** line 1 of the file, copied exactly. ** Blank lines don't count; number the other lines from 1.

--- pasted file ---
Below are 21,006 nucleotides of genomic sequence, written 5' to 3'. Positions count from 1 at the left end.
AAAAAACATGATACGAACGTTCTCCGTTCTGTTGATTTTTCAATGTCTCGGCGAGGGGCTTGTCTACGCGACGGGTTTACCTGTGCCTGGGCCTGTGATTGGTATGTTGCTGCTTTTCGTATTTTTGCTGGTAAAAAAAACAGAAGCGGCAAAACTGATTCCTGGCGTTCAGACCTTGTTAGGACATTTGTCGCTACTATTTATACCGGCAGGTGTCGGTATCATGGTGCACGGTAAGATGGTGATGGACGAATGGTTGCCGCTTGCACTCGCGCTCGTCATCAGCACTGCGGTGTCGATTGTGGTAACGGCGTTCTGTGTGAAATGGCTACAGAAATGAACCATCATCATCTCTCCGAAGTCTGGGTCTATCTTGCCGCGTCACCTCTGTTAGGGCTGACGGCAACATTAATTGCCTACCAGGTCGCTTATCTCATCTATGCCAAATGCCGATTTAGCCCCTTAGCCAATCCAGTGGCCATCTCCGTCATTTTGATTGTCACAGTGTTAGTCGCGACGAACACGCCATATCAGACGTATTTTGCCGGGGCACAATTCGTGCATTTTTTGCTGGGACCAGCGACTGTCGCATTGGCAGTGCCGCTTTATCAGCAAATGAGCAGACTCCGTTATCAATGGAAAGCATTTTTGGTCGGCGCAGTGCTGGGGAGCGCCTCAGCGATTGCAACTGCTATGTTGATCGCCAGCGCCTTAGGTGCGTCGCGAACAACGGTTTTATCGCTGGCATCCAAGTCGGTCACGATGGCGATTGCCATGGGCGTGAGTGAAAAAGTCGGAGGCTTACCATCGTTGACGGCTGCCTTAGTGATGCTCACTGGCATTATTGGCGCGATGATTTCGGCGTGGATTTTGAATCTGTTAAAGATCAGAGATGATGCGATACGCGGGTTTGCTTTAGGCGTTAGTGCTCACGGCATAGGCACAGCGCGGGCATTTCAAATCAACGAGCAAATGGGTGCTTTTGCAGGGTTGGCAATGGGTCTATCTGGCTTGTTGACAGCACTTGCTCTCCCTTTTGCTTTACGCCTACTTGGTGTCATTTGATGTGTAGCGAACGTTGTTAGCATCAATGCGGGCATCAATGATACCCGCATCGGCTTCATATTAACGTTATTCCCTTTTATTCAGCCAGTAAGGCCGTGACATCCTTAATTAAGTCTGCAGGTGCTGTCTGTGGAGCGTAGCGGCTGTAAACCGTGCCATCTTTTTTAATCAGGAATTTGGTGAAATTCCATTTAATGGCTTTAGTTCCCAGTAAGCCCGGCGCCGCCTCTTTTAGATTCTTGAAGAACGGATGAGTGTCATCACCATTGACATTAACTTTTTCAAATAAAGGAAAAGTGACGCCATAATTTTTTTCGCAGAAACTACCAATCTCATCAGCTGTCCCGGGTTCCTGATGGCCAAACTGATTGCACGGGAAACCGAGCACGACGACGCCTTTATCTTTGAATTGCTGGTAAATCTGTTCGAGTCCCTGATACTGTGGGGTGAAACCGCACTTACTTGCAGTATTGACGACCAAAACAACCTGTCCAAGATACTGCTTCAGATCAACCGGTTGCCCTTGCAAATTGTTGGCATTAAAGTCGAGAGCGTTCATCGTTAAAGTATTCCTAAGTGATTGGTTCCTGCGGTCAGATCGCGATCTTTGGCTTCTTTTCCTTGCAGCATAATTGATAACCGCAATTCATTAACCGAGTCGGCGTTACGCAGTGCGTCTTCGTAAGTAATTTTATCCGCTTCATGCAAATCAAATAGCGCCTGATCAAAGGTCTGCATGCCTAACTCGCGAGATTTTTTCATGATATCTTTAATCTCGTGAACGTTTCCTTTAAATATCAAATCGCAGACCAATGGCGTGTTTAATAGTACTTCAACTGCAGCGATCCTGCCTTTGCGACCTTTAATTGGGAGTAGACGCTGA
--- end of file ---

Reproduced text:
Below are 21,006 nucleotides of genomic sequence, written 5' to 3'. Positions count from 1 at the left end.